I borrowed my son from his bedroom for his height–to remove a grasshopper from the inside of the screen door off my bedroom.
He hesitates, so I press, “Just lift it up and put it outside!”
Aidan is absurdly afraid of spiders, but grasshoppers?
He is also an engineer.
(Well, a 17-year-old with an engineering mind.)
He taps the screen and the grasshopper jumps onto the glass door.
“Now what!” I say, aggravated with the delay, but he only smiles.
He quickly pulls the screen closed so that the bug is on the outside of the glass door without return access.
“Engineering,” he says, with pride.
Relieved, I return to folding laundry, but distracted, Aidan remains at the door, which has become a specimen jar–eye to eye.
“Come look!” he says.
But I am not interested in grasshoppers–the whole point was to get rid of the grasshopper. But this is his last year at home.
“Watch,” he says, giggling, as the grasshopper pulls down its antenna, like a girl playing with her hair.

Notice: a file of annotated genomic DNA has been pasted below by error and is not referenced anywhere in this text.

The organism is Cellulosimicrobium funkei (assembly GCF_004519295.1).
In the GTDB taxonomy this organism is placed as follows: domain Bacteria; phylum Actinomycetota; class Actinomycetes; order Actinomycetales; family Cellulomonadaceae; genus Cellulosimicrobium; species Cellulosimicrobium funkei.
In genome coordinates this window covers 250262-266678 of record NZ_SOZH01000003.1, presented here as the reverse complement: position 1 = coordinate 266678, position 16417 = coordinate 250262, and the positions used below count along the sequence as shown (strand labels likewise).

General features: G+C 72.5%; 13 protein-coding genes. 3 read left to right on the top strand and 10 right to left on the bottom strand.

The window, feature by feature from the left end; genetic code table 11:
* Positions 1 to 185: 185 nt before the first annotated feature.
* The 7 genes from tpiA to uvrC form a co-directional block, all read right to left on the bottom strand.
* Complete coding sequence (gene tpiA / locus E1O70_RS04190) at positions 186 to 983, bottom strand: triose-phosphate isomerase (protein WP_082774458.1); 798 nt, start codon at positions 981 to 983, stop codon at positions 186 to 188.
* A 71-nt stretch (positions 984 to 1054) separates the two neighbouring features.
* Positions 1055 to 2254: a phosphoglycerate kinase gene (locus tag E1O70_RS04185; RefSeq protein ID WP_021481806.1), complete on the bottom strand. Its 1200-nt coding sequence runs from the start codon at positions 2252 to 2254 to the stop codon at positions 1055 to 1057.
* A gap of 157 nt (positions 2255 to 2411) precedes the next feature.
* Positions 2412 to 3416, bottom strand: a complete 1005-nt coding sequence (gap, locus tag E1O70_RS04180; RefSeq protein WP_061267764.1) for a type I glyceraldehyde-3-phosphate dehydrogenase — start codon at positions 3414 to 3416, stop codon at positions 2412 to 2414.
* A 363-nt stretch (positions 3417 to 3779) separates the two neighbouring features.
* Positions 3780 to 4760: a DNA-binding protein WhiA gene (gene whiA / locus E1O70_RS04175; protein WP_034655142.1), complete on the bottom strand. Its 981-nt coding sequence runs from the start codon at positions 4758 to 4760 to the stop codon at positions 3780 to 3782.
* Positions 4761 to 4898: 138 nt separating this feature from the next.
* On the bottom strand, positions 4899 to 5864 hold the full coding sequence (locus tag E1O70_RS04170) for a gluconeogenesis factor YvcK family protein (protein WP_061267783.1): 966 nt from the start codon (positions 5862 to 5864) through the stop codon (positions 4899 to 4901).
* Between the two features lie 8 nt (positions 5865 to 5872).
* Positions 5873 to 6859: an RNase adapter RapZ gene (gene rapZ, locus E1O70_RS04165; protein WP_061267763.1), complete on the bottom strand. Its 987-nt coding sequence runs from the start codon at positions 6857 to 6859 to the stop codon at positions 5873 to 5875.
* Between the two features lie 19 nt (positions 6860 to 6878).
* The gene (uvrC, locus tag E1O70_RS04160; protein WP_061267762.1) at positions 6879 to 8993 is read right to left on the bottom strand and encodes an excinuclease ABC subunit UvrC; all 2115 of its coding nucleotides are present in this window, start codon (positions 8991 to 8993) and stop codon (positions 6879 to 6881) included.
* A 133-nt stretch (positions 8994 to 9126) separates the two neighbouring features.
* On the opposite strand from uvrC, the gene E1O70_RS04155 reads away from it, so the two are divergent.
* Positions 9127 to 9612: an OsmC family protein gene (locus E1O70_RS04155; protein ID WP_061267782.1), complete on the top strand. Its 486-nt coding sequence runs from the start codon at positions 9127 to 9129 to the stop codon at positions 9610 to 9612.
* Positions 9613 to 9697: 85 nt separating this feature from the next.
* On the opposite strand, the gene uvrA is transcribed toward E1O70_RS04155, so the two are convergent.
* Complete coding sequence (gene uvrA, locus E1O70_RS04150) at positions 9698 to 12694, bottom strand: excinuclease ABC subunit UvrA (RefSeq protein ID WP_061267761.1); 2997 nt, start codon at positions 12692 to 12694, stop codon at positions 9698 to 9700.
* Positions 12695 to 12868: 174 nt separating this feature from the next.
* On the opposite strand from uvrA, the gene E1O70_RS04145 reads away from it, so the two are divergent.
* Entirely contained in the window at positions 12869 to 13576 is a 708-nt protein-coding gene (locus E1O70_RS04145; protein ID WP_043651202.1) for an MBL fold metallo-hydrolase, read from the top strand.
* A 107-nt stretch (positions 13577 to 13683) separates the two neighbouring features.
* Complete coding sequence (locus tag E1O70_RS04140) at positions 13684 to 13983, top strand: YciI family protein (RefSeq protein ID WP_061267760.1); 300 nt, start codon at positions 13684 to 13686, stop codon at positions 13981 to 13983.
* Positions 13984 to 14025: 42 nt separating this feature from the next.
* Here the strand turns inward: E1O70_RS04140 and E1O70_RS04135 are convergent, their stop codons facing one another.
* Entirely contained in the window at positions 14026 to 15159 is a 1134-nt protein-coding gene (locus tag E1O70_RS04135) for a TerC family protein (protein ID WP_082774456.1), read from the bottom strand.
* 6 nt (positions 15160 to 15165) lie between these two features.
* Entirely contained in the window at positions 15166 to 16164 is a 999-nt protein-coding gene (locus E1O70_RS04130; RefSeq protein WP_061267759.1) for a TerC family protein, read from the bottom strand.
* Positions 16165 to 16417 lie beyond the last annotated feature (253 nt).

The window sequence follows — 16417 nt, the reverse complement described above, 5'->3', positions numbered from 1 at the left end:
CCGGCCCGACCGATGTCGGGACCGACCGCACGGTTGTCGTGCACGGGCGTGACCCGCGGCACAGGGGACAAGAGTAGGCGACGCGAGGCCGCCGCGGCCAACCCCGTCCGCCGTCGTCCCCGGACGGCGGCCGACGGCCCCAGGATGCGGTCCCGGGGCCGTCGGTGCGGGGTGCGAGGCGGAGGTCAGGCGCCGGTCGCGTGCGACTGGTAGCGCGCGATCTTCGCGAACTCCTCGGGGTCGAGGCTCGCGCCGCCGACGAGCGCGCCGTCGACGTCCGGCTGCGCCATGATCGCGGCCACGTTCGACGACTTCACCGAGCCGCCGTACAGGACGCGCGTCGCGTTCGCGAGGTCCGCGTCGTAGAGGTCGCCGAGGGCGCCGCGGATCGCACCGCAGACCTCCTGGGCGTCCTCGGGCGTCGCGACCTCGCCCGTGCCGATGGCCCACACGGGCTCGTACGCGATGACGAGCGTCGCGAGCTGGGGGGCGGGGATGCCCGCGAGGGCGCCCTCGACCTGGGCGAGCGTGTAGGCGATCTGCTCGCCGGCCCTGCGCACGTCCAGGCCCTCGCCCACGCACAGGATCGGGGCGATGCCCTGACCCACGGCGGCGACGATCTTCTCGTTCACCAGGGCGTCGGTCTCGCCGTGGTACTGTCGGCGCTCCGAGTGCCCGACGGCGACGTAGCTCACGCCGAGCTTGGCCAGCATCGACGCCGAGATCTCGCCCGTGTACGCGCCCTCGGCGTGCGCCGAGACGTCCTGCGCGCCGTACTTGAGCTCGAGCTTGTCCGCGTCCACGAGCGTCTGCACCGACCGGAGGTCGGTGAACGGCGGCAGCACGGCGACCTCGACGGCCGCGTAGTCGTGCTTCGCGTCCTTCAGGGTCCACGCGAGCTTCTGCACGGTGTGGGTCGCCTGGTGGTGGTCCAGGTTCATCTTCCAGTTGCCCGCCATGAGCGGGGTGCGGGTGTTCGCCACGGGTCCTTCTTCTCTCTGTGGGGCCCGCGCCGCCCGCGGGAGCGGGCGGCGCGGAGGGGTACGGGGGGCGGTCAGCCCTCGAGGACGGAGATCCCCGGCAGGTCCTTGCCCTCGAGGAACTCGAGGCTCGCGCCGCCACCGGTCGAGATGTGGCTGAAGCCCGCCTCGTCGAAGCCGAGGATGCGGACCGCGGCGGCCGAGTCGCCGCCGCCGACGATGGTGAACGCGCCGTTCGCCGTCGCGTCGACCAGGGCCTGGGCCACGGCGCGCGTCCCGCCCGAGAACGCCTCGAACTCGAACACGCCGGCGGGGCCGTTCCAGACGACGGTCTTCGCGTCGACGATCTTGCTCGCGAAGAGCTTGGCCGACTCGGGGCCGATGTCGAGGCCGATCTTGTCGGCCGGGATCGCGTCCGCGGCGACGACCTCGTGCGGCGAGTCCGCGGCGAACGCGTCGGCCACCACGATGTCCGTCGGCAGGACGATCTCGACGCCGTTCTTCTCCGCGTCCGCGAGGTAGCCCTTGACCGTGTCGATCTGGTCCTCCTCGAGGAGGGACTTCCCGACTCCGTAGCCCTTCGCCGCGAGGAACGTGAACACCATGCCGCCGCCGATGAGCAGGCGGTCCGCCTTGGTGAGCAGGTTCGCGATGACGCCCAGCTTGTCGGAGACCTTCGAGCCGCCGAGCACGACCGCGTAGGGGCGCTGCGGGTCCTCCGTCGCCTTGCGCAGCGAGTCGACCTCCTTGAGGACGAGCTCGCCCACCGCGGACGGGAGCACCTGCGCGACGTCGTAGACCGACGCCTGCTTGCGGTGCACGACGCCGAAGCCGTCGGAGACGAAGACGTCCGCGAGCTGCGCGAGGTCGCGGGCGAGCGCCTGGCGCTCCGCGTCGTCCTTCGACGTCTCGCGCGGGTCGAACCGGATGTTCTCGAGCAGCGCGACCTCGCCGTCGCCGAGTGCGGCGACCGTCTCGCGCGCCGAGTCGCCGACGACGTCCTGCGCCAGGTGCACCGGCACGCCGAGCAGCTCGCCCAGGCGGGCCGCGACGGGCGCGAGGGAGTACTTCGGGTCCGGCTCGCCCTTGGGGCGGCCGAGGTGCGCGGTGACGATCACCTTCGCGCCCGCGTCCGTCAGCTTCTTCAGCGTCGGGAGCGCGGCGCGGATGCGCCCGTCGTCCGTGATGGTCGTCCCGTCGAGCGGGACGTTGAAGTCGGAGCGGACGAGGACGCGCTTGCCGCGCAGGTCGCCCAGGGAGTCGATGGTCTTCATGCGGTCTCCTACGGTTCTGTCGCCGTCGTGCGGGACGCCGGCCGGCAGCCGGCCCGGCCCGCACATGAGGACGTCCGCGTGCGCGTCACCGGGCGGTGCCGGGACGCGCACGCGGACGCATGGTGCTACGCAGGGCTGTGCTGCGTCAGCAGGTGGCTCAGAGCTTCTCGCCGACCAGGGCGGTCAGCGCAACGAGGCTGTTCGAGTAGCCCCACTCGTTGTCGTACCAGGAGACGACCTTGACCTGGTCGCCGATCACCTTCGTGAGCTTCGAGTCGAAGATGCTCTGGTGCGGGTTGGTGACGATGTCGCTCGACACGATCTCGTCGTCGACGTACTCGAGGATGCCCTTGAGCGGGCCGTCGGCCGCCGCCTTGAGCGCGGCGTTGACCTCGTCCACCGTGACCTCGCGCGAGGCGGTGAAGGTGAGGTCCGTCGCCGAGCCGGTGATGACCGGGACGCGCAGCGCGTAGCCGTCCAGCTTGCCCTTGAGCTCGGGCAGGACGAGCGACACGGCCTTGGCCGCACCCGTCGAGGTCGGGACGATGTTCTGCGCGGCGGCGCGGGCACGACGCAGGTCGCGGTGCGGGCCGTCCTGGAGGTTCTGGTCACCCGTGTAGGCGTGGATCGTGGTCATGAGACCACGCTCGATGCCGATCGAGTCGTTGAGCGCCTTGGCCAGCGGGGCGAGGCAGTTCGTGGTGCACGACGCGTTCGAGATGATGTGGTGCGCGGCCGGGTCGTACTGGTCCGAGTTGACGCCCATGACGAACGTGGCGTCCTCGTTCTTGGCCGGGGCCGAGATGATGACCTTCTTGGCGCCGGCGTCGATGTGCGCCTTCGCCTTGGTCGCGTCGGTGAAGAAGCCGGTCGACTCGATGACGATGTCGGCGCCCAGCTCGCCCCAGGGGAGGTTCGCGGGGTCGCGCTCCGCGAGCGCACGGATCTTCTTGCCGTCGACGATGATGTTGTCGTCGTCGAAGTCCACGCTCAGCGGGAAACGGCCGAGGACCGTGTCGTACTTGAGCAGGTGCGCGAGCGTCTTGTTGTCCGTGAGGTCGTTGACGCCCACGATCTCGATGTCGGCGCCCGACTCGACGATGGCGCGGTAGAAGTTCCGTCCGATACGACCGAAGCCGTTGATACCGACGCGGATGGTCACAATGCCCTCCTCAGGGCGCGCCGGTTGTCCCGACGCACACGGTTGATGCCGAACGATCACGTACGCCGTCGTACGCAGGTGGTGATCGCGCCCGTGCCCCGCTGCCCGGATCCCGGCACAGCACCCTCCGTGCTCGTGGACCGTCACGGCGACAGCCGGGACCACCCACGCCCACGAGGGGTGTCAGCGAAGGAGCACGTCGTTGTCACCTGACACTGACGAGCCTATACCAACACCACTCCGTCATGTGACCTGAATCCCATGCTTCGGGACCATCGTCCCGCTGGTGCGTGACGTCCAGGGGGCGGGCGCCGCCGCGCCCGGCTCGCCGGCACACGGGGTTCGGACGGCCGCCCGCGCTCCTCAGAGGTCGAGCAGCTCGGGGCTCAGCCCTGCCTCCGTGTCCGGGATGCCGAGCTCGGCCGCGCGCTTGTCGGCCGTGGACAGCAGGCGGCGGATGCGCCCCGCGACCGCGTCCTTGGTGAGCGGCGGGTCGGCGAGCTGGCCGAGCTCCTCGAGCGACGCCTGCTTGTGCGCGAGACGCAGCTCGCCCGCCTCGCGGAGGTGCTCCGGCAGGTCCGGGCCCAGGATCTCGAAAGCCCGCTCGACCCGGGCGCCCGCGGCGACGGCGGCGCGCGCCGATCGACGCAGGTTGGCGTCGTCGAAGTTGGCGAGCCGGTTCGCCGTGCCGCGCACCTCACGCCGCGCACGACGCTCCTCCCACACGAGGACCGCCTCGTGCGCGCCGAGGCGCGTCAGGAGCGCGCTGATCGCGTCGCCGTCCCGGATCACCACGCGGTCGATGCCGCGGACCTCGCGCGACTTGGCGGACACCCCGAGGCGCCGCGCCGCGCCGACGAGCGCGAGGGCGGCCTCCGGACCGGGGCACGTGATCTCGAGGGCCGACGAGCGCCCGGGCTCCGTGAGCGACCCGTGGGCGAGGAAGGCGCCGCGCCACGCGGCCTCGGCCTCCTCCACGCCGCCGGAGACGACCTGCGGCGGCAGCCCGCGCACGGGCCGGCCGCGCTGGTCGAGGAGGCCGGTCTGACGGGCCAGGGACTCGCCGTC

Each time Aidan laughs, the grasshopper does it again.
“He must be a comedian,” I say.
“He’s looking right at us,” Aidan says.
“Doesn’t it seem like he’s wearing a metal shield on his head?”
“Exoskelton,” Aidan says.
(He is also a scientist.)
I don’t know how to get from this story to what I want to say.
It’s a leap, like the grasshopper made from the door back into the world.
I’m grateful for this pause with Aidan and the grasshopper for the way it reminds me to stop trying so hard.
Like the Buddhist teacher, Pema Chödrön says:
There’s a kind of basic misunderstanding that we should try to be better than we already are, that we should try to improve ourselves, that we should try to get away from painful things, and that if we could just learn how to get away from the painful things, we would be happy.
I want to know this.
In my bones.